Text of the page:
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Harrison Barber—Horse Slaughterers

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  • Just for reference, bottom left is Jack’s Castle; next to that is the Fortune of War pub and behind the pub is Atcheler’s Yard. Entering by a gate to the right of the pub, you would have passed a range of small houses before arriving at the knacker’s yard proper. Looking at the ventilation on the rooves of two of the three sheds in the yard, I would imagine that they were where the boiling of bones and flesh went on.
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    • It seems John Atcheler must had set up his business in Belle Isle by at least 1848. That was the first year he was granted a license to knacker in Islington. Had he by that early date got wind of the potential removal of the Smithfield livestock market to Islington? Or of the intended clearance of Sharp’s Alley to make way for the Metropolitan Railway? Or was it that he simply needed more space or wanted to move part of his operations somewhere beyond the reach of the City of London Corporation? He didn’t move out of Sharp’s Alley until 1852 and the Metropolitan Cattle Market didn’t open in Copenhagen Fields until 1855.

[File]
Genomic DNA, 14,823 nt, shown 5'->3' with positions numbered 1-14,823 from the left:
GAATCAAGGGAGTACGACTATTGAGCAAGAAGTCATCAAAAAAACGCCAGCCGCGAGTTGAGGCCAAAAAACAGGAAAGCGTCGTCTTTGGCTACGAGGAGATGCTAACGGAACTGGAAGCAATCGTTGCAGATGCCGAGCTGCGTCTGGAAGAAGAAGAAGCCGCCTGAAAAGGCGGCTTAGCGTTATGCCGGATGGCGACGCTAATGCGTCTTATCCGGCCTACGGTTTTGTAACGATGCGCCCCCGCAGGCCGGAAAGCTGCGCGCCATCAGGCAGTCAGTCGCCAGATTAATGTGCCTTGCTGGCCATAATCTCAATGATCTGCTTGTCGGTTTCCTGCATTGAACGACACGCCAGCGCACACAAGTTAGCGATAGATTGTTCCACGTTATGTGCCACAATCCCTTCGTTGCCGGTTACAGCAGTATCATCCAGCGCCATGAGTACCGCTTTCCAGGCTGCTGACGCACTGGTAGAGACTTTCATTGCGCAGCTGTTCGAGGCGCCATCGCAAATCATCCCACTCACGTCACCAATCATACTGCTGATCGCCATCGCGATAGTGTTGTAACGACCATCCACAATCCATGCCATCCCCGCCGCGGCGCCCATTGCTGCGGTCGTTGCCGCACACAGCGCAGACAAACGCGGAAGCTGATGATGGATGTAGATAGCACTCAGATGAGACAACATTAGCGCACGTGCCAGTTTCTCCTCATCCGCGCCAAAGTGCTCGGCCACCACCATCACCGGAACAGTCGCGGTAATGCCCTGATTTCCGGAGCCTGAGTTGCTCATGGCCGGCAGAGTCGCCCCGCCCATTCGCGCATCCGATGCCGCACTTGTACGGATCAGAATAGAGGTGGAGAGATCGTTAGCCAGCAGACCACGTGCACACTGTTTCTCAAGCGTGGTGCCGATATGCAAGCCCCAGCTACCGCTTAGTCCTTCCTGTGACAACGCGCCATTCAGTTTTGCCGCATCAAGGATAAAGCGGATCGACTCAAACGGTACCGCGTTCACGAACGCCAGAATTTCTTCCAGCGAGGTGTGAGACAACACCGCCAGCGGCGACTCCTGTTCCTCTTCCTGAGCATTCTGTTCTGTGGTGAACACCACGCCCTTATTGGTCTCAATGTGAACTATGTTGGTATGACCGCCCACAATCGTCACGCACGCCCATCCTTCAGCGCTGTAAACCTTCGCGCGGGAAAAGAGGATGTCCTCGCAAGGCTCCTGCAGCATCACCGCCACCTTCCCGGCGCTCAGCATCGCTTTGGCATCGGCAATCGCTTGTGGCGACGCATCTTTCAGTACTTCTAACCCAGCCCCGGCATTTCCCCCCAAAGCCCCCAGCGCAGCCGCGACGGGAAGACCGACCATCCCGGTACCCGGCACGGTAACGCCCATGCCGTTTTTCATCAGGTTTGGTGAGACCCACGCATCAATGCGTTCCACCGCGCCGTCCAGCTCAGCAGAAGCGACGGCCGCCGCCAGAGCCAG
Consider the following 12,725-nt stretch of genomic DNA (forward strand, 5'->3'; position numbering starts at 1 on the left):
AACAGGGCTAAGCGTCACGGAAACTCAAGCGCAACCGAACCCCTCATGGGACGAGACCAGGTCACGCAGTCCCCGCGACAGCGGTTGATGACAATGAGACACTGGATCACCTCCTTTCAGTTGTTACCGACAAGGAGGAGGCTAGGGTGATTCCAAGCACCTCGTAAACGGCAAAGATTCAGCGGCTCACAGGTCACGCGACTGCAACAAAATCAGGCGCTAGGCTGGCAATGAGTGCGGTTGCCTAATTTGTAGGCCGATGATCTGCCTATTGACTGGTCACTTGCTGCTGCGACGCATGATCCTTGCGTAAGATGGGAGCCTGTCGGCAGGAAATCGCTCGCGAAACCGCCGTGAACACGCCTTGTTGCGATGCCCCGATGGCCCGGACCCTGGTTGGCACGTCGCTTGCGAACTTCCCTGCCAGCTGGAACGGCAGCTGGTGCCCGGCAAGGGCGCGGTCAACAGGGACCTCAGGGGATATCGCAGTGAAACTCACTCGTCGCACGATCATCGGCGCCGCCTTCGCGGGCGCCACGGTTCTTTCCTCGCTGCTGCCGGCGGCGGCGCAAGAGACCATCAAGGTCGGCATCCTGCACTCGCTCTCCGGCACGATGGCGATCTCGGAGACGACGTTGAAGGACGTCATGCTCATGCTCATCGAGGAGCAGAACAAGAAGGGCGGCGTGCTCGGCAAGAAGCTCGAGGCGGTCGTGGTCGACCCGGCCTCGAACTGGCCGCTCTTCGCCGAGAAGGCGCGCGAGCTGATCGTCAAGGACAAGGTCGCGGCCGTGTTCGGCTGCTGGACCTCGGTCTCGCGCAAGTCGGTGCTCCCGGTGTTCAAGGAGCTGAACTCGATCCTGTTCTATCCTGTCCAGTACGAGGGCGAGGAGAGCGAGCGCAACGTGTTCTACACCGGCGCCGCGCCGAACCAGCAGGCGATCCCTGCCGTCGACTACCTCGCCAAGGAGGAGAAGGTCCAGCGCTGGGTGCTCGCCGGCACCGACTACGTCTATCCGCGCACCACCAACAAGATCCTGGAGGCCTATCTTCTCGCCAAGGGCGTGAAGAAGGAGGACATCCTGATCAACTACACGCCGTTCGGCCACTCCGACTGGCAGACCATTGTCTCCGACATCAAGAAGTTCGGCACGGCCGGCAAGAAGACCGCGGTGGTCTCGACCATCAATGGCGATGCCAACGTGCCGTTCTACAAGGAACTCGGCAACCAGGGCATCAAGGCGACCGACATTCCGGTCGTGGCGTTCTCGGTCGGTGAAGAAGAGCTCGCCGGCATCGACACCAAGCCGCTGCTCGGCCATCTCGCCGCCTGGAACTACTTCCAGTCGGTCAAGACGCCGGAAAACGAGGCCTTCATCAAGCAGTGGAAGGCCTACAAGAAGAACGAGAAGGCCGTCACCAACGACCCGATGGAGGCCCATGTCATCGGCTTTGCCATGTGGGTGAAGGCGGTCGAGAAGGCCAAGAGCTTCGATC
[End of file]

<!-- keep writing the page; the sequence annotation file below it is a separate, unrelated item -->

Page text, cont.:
1848, you may remember, was the year in which a ‘green’ carman accidentally delivered a load of diseased meat that was consigned to Atcheler to the sausage maker next door. Atcheler vehemently denied that there was any connection between his business and his neighbour’s, although in court he displayed a certain familiarity with the process of sausage making.
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